Heal Country!

YSS Celebrates NAIDOC Week…

NAIDOC Dance at YSS Whole School Parade (photo supplied by YSS)

“Heal Country!” is the cry sent out by NAIDOC for 2021. They asked the nation “to embrace First Nations’ cultural knowledge and understanding of Country as part of Australia’s national heritage.” Yarrabilba State School celebrated NAIDOC week by doing exactly that.

The week began with the opening of the school’s new Yarning Circle. This connects the school community to an ancient and effective way of communicating. It encourages respectful, honest discussion in a circle where every person is equal, and each has a right to speak and be heard. The school will use the Yarning Circle as a teaching space as well as for community yarns. The Smoking Ceremony and Welcome to Country by
Mununjali Elders cleansed the area and demonstrated to the children the respect due to elders who pass on cultural knowledge.

NAIDOC artwork at YSS School

Members of the Mununjali community and the Mununjali PaCE program were there all week to teach local history, art, and dance to the jarjums, which in Yugambeh language means “children”. Mununjali Elders and community support and guide the school throughout the year on matters relating to Aboriginal and Torres Strait Islander families.

The people from Gunya Meta led traditional games and taught animal movements. Gunya Meta is a Woodridge based group that visits the school regularly to teach First Nations’ children about their own culture. They help children feel proud of where they come from. This fulfils the NAIDOC cry of “Heal Country!”, all year long.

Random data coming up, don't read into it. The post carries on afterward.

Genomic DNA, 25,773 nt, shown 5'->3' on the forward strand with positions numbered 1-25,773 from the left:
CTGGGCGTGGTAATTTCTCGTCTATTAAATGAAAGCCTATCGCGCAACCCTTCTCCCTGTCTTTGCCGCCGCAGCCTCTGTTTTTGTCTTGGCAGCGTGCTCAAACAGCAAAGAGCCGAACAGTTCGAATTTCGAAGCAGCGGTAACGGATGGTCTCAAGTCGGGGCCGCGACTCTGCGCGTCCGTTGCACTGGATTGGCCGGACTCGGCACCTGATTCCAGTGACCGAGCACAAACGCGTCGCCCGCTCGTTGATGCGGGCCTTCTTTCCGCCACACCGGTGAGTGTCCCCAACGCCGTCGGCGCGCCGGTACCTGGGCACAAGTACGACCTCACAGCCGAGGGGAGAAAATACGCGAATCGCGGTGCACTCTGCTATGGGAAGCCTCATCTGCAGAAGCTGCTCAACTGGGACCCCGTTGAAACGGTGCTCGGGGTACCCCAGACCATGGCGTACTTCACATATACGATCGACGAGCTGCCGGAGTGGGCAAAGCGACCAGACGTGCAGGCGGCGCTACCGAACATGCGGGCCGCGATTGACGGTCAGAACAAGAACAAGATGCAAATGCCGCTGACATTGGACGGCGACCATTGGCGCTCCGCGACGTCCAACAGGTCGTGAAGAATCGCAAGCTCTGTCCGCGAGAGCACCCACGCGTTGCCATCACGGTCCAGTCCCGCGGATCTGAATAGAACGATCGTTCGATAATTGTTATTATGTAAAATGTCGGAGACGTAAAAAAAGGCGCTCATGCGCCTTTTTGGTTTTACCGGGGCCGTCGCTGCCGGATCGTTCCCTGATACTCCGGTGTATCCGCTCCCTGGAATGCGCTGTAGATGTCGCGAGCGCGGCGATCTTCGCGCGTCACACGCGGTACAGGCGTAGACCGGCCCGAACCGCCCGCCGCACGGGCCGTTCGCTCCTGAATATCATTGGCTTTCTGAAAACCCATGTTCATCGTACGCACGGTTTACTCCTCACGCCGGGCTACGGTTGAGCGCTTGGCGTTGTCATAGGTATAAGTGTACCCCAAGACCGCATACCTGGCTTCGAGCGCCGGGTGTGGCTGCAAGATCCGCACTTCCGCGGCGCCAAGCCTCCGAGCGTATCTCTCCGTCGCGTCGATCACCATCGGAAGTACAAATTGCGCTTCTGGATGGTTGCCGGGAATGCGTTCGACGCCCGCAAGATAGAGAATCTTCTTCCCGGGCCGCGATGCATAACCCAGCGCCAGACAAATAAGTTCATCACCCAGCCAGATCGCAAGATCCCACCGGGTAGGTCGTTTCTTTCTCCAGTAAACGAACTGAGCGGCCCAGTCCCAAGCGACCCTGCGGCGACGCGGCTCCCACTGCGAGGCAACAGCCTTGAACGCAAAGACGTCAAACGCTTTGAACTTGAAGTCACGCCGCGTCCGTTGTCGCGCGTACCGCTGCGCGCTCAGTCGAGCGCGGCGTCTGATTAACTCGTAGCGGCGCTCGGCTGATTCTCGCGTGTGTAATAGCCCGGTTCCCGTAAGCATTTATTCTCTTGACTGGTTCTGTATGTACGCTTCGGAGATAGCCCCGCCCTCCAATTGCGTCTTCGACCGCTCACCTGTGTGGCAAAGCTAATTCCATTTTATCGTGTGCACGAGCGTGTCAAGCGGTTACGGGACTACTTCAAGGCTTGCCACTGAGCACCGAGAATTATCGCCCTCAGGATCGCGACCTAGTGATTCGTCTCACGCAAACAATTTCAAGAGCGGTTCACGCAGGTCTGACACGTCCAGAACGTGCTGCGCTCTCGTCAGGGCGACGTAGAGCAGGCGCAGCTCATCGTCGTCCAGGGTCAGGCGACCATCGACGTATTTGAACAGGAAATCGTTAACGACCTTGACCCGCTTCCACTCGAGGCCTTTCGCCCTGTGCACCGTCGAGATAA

NAIDOC artwork by students at YSS School

The student artwork on display was all based on the NAIDOC theme. It included bush art creations of rocks, berries, flowers and nuts. One striking artwork was the “I Am Sorry” poster, and others explaining the history of Aboriginal and European interactions. These acknowledged the injustices done to First Nations’ people, which is also part of healing Country.

The week ended with dances by the First Nations’ children. The final dance they performed was a dance from Torres Strait Islands about going down to the reef and having a good time. The importance of passing on cultural knowledge to the next generation has been highly valued by First Nations’ peoples for many thousands of years. NAIDOC week urged all Australians
to value that as part of our national heritage. Yarrabilba State School is one of the schools leading the way in teaching our young people to embrace and value that knowledge.

By Susan Alexander (Team Reporter)